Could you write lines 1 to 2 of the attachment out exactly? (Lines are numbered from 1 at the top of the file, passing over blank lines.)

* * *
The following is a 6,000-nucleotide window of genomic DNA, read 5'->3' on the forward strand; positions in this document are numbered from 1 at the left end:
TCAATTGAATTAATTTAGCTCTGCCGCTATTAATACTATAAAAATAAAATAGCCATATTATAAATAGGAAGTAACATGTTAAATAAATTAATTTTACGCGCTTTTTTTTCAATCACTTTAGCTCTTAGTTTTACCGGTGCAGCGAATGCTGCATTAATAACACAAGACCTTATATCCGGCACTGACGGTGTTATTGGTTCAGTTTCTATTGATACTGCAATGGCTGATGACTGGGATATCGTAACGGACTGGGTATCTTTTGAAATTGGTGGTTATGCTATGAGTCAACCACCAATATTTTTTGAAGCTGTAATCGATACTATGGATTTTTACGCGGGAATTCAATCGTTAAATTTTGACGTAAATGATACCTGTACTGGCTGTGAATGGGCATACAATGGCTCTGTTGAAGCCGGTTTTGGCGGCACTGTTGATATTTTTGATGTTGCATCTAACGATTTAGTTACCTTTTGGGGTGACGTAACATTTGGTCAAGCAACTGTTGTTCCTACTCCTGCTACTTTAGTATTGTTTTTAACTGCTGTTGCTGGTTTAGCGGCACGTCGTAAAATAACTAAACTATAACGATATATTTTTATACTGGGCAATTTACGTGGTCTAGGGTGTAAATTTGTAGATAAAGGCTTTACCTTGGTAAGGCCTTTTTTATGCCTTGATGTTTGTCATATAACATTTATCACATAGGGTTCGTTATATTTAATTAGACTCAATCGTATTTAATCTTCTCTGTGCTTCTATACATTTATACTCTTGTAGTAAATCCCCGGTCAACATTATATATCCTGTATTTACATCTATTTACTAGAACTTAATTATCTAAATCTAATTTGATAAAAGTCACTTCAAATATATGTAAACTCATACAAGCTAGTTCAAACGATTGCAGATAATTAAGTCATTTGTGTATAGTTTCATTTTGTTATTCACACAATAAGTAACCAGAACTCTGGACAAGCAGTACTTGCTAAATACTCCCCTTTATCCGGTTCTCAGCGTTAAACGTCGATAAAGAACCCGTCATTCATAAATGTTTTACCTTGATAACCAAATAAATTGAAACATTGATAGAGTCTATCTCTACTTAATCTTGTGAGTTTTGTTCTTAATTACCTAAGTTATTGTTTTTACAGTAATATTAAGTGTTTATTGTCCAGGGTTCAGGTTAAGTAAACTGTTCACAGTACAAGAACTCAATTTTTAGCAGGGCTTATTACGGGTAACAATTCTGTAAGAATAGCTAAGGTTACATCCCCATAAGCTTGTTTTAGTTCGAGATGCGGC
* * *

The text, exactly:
The following is a 6,000-nucleotide window of genomic DNA, read 5'->3' on the forward strand; positions in this document are numbered from 1 at the left end:
TCAATTGAATTAATTTAGCTCTGCCGCTATTAATACTATAAAAATAAAATAGCCATATTATAAATAGGAAGTAACATGTTAAATAAATTAATTTTACGCGCTTTTTTTTCAATCACTTTAGCTCTTAGTTTTACCGGTGCAGCGAATGCTGCATTAATAACACAAGACCTTATATCCGGCACTGACGGTGTTATTGGTTCAGTTTCTATTGATACTGCAATGGCTGATGACTGGGATATCGTAACGGACTGGGTATCTTTTGAAATTGGTGGTTATGCTATGAGTCAACCACCAATATTTTTTGAAGCTGTAATCGATACTATGGATTTTTACGCGGGAATTCAATCGTTAAATTTTGACGTAAATGATACCTGTACTGGCTGTGAATGGGCATACAATGGCTCTGTTGAAGCCGGTTTTGGCGGCACTGTTGATATTTTTGATGTTGCATCTAACGATTTAGTTACCTTTTGGGGTGACGTAACATTTGGTCAAGCAACTGTTGTTCCTACTCCTGCTACTTTAGTATTGTTTTTAACTGCTGTTGCTGGTTTAGCGGCACGTCGTAAAATAACTAAACTATAACGATATATTTTTATACTGGGCAATTTACGTGGTCTAGGGTGTAAATTTGTAGATAAAGGCTTTACCTTGGTAAGGCCTTTTTTATGCCTTGATGTTTGTCATATAACATTTATCACATAGGGTTCGTTATATTTAATTAGACTCAATCGTATTTAATCTTCTCTGTGCTTCTATACATTTATACTCTTGTAGTAAATCCCCGGTCAACATTATATATCCTGTATTTACATCTATTTACTAGAACTTAATTATCTAAATCTAATTTGATAAAAGTCACTTCAAATATATGTAAACTCATACAAGCTAGTTCAAACGATTGCAGATAATTAAGTCATTTGTGTATAGTTTCATTTTGTTATTCACACAATAAGTAACCAGAACTCTGGACAAGCAGTACTTGCTAAATACTCCCCTTTATCCGGTTCTCAGCGTTAAACGTCGATAAAGAACCCGTCATTCATAAATGTTTTACCTTGATAACCAAATAAATTGAAACATTGATAGAGTCTATCTCTACTTAATCTTGTGAGTTTTGTTCTTAATTACCTAAGTTATTGTTTTTACAGTAATATTAAGTGTTTATTGTCCAGGGTTCAGGTTAAGTAAACTGTTCACAGTACAAGAACTCAATTTTTAGCAGGGCTTATTACGGGTAACAATTCTGTAAGAATAGCTAAGGTTACATCCCCATAAGCTTGTTTTAGTTCGAGATGCGGC